| Quote #7
"I ran hot lead in the marrow of their bones, they will die of it." (7.70)
There's a lot of philosophical talk in this book about magic, so it's interesting to see some more traditional magic. And by "traditional," we mean this is a spell you could find in a video game. But notice also that it's the untrustworthy Serret who uses this magic. Do we ever see Ged and Vetch use magic like this? Or would that upset the Balance?
| Quote #8
The creatures returned to the attack: botched beasts, belonging to ages before bird or dragon or man, long since forgotten by the daylight but recalled by the ancient, malign, unforgetful power of the Stone. (7.75)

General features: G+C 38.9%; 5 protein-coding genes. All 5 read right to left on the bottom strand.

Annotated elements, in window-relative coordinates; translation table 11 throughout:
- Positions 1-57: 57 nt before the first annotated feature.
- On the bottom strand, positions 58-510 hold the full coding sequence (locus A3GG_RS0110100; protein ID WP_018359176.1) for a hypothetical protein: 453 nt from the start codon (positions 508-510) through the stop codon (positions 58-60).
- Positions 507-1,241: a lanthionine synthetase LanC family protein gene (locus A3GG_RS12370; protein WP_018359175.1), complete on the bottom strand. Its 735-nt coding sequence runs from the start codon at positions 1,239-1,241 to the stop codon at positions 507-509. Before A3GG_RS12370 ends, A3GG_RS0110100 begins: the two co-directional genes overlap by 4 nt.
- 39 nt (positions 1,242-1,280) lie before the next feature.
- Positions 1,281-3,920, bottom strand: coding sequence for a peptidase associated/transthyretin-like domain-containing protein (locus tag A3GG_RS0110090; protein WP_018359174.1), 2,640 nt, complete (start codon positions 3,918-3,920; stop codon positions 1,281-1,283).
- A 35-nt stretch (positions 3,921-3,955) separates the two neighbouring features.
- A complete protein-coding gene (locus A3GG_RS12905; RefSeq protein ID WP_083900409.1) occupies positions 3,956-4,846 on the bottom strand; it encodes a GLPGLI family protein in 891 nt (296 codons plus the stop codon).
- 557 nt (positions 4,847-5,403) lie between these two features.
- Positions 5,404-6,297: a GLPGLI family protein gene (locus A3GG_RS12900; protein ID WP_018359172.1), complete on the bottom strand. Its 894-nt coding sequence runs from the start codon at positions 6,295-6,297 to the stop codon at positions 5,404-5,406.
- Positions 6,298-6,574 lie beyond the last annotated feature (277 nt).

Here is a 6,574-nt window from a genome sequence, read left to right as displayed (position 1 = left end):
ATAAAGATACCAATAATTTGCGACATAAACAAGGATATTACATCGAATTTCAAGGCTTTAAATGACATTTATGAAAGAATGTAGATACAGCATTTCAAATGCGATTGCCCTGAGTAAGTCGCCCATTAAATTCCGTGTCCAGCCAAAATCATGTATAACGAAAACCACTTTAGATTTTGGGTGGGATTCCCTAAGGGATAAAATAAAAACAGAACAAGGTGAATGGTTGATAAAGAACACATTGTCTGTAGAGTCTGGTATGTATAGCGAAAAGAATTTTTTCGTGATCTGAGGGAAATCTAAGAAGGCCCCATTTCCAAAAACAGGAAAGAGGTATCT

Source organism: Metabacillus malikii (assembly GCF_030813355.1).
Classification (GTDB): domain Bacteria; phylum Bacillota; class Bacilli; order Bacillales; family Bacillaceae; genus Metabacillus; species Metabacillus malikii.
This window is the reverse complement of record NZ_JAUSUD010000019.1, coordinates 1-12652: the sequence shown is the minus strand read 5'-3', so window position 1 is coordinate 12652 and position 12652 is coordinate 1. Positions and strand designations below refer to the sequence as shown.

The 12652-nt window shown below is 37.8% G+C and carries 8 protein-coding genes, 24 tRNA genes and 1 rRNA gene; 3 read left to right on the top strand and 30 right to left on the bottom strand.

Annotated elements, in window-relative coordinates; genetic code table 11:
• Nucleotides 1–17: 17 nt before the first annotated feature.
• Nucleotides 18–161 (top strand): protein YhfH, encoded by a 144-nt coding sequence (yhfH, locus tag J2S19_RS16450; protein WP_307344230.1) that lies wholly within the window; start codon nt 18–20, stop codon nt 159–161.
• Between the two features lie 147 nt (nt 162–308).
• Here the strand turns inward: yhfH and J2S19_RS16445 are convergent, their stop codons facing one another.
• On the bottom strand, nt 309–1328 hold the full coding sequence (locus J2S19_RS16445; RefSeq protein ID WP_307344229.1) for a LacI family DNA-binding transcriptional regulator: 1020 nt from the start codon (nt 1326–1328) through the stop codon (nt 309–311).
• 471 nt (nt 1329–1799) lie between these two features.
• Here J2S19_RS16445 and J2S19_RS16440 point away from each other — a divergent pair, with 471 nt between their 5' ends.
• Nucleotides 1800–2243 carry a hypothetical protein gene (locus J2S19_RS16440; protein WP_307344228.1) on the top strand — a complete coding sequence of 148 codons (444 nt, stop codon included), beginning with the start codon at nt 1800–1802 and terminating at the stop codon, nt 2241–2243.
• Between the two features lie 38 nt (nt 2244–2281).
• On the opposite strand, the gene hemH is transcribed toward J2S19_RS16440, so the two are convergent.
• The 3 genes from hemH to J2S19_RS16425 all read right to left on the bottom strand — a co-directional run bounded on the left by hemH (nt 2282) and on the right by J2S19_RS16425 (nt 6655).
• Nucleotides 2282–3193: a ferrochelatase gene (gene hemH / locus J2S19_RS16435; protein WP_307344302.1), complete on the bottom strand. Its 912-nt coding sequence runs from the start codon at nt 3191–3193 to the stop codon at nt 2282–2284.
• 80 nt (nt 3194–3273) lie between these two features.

A lot of the supernatural elements that Le Guin uses in this book are good old fantasy standbys (like dragons), but the Servants of the Stone are pretty original. They exist beyond the categories of bird, dragon, man (which might be the Earthsea equivalent of animal, vegetable, mineral). We're just not sure what they are. How does that affect the way you read about them?
| Quote #9
"That is, I saw a presentment of you, or an imitation of you, or maybe simply a man who looks like you." (9.18)
We find this list from Vetch kind of hilarious since it moves from supernatural reasons to totally natural reasons. It's the kind of list you have to make when you have the supernatural in the world – that is, just because there are wizards and shadow monsters doesn't mean there aren't also non-supernatural reasons for a thing.